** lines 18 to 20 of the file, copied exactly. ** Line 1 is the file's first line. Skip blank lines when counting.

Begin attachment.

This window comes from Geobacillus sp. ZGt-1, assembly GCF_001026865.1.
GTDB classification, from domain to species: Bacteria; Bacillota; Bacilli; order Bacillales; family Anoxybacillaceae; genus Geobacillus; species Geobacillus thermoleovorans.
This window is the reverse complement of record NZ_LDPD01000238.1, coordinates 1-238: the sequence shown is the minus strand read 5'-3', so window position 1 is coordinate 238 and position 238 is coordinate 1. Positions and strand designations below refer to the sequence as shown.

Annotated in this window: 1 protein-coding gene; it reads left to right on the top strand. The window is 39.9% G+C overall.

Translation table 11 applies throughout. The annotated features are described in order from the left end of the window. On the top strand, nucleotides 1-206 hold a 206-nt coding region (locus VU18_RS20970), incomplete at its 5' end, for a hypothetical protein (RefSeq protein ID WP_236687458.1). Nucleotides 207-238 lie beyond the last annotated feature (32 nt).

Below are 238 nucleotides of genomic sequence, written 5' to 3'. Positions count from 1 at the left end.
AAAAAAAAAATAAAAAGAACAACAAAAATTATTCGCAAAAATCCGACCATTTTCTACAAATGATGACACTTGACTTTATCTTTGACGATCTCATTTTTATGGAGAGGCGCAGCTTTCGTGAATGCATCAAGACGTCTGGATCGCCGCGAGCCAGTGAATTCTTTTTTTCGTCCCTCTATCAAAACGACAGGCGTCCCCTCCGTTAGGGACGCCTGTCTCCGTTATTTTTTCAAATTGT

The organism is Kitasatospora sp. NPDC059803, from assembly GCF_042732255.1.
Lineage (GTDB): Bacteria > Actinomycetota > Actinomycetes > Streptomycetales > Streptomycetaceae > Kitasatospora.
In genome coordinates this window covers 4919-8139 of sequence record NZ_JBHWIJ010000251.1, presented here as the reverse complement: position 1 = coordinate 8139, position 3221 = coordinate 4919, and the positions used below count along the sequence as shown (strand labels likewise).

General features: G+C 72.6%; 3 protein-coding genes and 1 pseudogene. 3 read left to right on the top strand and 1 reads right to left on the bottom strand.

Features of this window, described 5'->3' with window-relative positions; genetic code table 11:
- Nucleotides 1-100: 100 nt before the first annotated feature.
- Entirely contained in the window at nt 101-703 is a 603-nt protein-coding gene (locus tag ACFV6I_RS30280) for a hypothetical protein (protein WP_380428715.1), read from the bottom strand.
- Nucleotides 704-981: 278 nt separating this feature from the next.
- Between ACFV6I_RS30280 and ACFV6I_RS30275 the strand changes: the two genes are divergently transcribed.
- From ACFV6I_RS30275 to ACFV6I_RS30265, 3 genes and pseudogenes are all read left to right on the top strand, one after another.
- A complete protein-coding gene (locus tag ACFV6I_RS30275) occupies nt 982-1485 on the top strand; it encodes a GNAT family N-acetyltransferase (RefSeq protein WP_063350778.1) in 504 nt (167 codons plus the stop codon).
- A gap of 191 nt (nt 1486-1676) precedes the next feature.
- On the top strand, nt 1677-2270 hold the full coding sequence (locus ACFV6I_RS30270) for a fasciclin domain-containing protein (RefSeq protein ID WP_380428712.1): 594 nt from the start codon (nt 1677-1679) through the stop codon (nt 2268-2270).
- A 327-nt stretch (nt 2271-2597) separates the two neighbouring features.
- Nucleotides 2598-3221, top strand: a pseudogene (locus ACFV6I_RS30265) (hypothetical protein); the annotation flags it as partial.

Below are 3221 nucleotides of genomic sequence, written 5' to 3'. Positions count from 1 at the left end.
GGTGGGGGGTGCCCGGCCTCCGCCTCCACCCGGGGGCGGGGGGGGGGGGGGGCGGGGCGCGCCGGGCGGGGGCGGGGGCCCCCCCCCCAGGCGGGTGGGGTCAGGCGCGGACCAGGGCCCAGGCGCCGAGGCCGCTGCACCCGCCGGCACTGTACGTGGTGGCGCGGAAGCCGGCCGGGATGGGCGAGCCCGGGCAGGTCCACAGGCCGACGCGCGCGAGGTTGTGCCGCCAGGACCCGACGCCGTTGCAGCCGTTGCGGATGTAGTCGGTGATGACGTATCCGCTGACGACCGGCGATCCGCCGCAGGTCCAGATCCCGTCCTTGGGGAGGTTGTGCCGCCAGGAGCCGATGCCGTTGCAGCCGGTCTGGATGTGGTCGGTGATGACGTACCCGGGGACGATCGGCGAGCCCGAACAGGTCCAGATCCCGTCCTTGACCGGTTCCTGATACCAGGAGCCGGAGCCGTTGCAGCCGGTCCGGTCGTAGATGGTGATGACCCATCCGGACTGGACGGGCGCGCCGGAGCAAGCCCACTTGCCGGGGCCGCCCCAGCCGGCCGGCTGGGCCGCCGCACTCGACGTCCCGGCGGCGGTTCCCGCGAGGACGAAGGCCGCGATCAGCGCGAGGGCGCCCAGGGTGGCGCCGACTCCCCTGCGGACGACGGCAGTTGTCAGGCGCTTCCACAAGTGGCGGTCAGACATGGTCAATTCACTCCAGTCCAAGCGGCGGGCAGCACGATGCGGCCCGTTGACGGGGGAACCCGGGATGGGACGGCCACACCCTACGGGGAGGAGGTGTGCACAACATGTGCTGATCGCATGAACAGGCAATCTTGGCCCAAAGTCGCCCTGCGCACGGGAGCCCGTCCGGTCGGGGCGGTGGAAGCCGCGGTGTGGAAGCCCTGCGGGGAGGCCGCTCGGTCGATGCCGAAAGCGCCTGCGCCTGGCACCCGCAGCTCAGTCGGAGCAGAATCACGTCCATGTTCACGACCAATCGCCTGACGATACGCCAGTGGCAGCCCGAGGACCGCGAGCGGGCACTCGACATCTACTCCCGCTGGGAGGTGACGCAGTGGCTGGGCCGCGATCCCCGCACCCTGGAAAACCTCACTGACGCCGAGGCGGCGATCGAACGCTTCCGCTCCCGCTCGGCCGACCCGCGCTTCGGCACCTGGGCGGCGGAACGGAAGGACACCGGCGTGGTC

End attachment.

- A complete protein-coding gene (locus tag ACFV6I_RS30275) occupies nt 982-1485 on the top strand; it encodes a GNAT family N-acetyltransferase (RefSeq protein WP_063350778.1) in 504 nt (167 codons plus the stop codon).
- A gap of 191 nt (nt 1486-1676) precedes the next feature.
- On the top strand, nt 1677-2270 hold the full coding sequence (locus ACFV6I_RS30270) for a fasciclin domain-containing protein (RefSeq protein ID WP_380428712.1): 594 nt from the start codon (nt 1677-1679) through the stop codon (nt 2268-2270).